History of France eBook

This eBook from the Gutenberg Project consists of approximately 109 pages of information about History of France.
noble, a bishop, or a deputy all counted alike.  The party names of democrat for those who wanted to exalt the power of the people, and of aristocrat for those who maintained the privileges of the nobles, came into use, and the most extreme democrats were called Jacobins, from an old convent of Jacobin friars, where they used to meet.  The mob of Paris, always eager, fickle, and often blood-thirsty, were excited to the last degree by the debates; and, full of the remembrance of the insolence and cruelty of the nobles, sometimes rose and hunted down persons whom they deemed aristocrats, hanging them to the iron rods by which lamps were suspended over the streets.  The king in alarm drew the army nearer, and it was supposed that he was going to prevent all change by force of arms.  Thereupon the citizens enrolled themselves as a National Guard, wearing cockades of red, blue, and white, and commanded by La Fayette, a noble of democratic opinions, who had run away at seventeen to serve in the American War.  On a report that the cannon of the Bastille had been pointed upon Paris, the mob rose in a frenzy, rushed upon it, hanged the guard, and absolutely tore down the old castle to its foundations, though they did not find a single prisoner in it.  “This is a revolt,” said Louis, when he heard of it.  “Sire, it is a revolution,” was the answer.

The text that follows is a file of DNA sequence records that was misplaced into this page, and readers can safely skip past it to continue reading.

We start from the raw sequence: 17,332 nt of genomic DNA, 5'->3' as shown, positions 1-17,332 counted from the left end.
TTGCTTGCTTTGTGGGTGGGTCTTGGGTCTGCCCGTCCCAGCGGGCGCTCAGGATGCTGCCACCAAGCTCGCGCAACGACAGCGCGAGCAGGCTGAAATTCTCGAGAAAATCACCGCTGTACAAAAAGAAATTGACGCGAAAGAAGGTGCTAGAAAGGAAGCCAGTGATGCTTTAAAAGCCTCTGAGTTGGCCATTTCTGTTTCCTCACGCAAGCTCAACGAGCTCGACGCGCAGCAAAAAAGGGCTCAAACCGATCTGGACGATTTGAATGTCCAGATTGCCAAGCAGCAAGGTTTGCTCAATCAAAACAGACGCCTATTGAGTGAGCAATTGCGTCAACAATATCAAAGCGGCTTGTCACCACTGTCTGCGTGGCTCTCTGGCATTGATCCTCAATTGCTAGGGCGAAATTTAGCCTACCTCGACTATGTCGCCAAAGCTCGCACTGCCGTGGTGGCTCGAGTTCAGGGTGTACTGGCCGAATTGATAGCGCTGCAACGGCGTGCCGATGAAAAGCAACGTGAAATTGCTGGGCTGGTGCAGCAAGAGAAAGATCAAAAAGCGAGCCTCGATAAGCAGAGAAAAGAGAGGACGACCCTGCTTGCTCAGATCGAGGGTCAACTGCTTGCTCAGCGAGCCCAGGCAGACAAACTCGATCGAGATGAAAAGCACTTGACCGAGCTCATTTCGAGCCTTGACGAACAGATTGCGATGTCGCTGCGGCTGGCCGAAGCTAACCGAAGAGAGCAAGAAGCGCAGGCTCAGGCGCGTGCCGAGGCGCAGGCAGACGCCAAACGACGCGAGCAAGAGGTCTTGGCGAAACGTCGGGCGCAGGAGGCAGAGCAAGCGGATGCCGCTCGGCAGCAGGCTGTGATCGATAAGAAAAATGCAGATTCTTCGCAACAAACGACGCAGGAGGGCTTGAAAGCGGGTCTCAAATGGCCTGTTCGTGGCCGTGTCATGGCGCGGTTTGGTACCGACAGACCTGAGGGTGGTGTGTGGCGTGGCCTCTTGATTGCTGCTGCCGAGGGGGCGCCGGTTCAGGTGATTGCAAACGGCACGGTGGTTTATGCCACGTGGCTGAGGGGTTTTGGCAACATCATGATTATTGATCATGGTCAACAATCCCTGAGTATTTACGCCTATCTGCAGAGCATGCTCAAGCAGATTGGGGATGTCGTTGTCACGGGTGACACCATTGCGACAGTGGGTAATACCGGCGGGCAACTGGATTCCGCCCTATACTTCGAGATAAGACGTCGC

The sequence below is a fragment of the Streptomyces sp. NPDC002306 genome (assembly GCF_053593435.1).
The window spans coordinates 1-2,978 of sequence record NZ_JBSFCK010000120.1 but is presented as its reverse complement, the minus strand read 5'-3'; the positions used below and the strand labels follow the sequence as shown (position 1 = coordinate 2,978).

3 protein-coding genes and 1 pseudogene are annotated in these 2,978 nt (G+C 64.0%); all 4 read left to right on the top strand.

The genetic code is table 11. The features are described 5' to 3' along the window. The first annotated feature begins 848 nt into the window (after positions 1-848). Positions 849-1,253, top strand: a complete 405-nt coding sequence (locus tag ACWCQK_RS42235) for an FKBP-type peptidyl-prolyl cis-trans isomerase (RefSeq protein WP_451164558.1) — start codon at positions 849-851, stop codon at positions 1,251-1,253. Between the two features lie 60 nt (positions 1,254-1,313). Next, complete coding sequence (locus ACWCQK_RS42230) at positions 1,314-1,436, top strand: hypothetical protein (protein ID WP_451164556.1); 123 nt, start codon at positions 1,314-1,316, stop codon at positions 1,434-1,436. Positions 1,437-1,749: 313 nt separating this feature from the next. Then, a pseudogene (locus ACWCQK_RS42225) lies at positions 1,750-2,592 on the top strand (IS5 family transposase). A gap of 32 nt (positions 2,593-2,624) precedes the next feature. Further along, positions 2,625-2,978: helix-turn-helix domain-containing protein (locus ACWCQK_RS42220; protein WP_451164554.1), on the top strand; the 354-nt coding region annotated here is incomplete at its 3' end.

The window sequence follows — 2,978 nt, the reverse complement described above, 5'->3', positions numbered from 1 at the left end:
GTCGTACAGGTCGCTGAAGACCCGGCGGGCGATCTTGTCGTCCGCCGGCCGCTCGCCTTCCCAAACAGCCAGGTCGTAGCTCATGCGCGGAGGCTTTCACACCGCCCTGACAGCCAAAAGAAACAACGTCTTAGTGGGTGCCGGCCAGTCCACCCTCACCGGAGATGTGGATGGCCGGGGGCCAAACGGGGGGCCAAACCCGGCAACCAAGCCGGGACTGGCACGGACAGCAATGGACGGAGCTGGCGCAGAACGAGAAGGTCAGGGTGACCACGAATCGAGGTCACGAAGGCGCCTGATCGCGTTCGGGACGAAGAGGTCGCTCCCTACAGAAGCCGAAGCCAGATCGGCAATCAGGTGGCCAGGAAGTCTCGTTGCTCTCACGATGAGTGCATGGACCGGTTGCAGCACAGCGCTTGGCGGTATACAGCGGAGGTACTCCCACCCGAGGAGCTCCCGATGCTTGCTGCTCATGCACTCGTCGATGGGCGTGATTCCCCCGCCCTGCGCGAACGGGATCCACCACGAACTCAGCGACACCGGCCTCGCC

3.  The New Constitution.—­The mob had found out its power.  The fishwomen of the markets, always a peculiar and privileged class, were frantically excited, and were sure to be foremost in all the demonstrations stirred up by Jacobins.  There was a great scarcity of provisions in Paris, and this, together with the continual dread that reforms would be checked by violence, maddened the people.  On a report that the Guards had shown enthusiasm for the king, the whole populace came pouring out of Paris to Versailles, and, after threatening the life of the queen, brought the family back with them to Paris, and kept them almost as prisoners while the Assembly, which followed them to Paris, debated on the new constitution.  The nobles were viewed as the worst enemies of the nation, and all over the country there were risings of the peasants, headed by democrats from the towns, who sacked their castles, and often seized their persons.  Many fled to England and Germany, and the dread that these would unite and return to bring back the old system continually increased the fury of the people.  The Assembly, now known as the Constituent Assembly, swept away all titles and privileges, and no one was henceforth to bear any prefix to his name but citizen; while at the same time the clergy were to renounce all the property of the Church, and to swear that their office and commission was derived from the will of the people alone, and that they owed no obedience save to the State.  The estates thus yielded up were supposed to be enough to supply all State expenses without taxes; but as they could not at once be turned

Copyrights
Project Gutenberg
History of France from Project Gutenberg. Public domain.
Follow Us on Facebook